I visited the new Hamilton wing of the Denver Art Museum last Thursday. The official opening is this weekend, but members received a preview. Great idea! Amazingly, it wasn’t too crowded, so we were able to enjoy viewing the art and incredible architecture by Daniel Libeskind.
As an art patron, I enjoyed the architecture enormously. It’s terribly complex, although slightly dizzying (all of those angles!). I think we’re so accustomed to our right angles that anything else throws us off course. One of the things I remember Daniel Libeskind saying in one his his lectures was that he didn’t have anything against 90-degree angles, but there were 359 other angles to explore. How true!
As a former museum professional, I’m not 100% convinced. I thought some of the art looked claustrophobic and needed more space.
Think about this: How do you install artwork on a “wall” that is at an angle of about 160 degrees? You build another wall on top of it that juts up to a 90-degree angle. There’s all kinds of this stuff going on inside the building. You really can't believe or imagine it until you see it!
The coolest parts for me were installations intended for the space. The first is in what they call the “Canyon” (the great central space that opens from the ground to the 4th floor. “ENGI,” A digital LED installation by Tatsuo Miyajima dots all four floors and unites the experience of the space.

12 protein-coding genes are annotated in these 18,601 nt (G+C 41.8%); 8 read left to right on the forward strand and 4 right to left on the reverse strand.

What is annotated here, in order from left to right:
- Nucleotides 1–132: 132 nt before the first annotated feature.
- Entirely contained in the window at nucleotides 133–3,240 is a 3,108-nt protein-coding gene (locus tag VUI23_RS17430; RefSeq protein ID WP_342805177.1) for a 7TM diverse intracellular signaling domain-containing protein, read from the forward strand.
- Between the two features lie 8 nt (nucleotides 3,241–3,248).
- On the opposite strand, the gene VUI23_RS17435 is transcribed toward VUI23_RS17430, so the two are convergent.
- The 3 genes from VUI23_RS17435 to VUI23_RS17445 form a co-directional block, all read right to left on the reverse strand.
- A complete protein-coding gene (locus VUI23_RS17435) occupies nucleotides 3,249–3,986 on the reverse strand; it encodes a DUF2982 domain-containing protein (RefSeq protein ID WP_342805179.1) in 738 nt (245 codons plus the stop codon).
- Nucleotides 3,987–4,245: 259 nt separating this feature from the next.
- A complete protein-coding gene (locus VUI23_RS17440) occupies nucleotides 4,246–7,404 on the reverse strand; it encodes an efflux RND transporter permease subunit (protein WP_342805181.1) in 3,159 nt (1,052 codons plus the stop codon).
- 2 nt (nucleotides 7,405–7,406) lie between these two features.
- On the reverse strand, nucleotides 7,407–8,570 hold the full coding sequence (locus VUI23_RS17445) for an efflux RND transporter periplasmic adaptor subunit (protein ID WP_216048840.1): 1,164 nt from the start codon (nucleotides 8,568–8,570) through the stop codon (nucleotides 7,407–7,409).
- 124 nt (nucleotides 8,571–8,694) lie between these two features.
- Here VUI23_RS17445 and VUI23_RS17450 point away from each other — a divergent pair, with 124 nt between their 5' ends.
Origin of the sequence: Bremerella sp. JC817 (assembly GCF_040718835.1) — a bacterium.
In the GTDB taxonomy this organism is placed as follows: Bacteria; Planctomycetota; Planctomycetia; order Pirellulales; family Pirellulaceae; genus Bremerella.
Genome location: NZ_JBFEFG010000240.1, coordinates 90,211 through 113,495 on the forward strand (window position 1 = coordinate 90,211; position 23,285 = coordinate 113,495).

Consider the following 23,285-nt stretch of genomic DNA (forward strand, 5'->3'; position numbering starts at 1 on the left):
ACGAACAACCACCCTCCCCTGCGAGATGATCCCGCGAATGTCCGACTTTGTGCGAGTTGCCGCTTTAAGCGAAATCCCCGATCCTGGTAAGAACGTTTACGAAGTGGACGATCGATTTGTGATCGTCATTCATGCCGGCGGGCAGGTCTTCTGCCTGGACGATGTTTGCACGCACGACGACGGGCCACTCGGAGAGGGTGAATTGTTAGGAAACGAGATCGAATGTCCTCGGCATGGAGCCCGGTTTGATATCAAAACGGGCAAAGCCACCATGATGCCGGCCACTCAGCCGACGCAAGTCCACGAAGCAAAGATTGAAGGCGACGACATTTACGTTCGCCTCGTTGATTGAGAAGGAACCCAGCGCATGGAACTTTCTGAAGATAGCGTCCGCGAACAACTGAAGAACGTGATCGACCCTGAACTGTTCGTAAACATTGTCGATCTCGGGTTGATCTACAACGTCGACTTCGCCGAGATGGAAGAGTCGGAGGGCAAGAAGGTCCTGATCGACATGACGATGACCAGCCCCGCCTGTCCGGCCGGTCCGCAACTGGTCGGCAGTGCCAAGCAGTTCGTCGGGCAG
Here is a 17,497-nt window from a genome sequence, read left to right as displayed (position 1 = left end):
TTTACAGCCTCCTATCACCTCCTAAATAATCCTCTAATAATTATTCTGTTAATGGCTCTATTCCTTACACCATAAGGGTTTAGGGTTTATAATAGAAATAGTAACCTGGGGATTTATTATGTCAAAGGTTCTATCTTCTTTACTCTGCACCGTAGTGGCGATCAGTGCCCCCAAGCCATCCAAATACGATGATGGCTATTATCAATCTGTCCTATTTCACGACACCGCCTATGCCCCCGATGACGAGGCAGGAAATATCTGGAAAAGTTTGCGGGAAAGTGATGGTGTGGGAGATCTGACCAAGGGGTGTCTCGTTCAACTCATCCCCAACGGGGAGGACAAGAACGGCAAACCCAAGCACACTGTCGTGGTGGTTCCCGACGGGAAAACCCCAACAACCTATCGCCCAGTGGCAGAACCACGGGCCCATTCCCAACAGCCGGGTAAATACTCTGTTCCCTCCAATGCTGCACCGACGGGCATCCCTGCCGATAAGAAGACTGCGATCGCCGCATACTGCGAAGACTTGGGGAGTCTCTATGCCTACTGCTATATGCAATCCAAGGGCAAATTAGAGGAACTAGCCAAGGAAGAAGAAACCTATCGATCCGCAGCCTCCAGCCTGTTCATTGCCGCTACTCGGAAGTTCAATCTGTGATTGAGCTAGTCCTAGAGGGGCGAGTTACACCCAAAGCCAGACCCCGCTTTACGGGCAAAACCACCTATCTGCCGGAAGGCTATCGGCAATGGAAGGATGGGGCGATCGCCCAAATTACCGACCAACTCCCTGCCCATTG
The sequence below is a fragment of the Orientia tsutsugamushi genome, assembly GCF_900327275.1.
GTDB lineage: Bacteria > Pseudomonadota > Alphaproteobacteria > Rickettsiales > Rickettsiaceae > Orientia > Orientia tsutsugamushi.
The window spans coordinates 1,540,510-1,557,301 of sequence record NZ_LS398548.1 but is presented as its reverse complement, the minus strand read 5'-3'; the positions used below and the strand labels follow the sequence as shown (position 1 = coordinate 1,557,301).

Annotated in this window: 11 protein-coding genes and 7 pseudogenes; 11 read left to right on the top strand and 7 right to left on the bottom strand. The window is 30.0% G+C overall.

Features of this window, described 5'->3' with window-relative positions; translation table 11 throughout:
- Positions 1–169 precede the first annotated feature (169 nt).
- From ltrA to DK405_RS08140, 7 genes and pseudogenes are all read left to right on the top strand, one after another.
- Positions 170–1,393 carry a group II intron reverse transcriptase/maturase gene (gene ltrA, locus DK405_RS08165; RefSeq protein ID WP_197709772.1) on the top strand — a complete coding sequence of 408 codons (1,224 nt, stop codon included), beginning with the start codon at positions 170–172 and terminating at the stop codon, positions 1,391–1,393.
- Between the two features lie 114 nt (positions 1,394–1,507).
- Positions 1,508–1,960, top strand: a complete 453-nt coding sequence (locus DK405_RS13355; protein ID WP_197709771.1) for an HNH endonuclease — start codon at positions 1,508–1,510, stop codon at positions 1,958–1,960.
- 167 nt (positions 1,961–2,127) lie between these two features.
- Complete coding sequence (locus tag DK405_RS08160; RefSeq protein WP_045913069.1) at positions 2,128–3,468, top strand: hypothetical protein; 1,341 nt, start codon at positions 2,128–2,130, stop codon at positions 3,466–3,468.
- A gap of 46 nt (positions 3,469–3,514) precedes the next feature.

The other very cool use of space is in the contemporary galleries. A video installation by Jennifer Steinkamp ("Rock Formation") of falling/floating fabric is projected onto one of the strangely-angled walls. Anyway, it’s a great use of this irregular wall. Mesmerizing. The woman next to me said she came two nights earlier (to one of the VIP parties), sat in a chair in front of the video and sipped champagne. I sure can’t think of a better way to spend an evening.
Read more and see pictures in the Rocky Mountain News.
1 thought on “The New Denver Art Museum Wing”
I just posted about the new art museum tonight also. The building is cool – although a bit disorienting for me.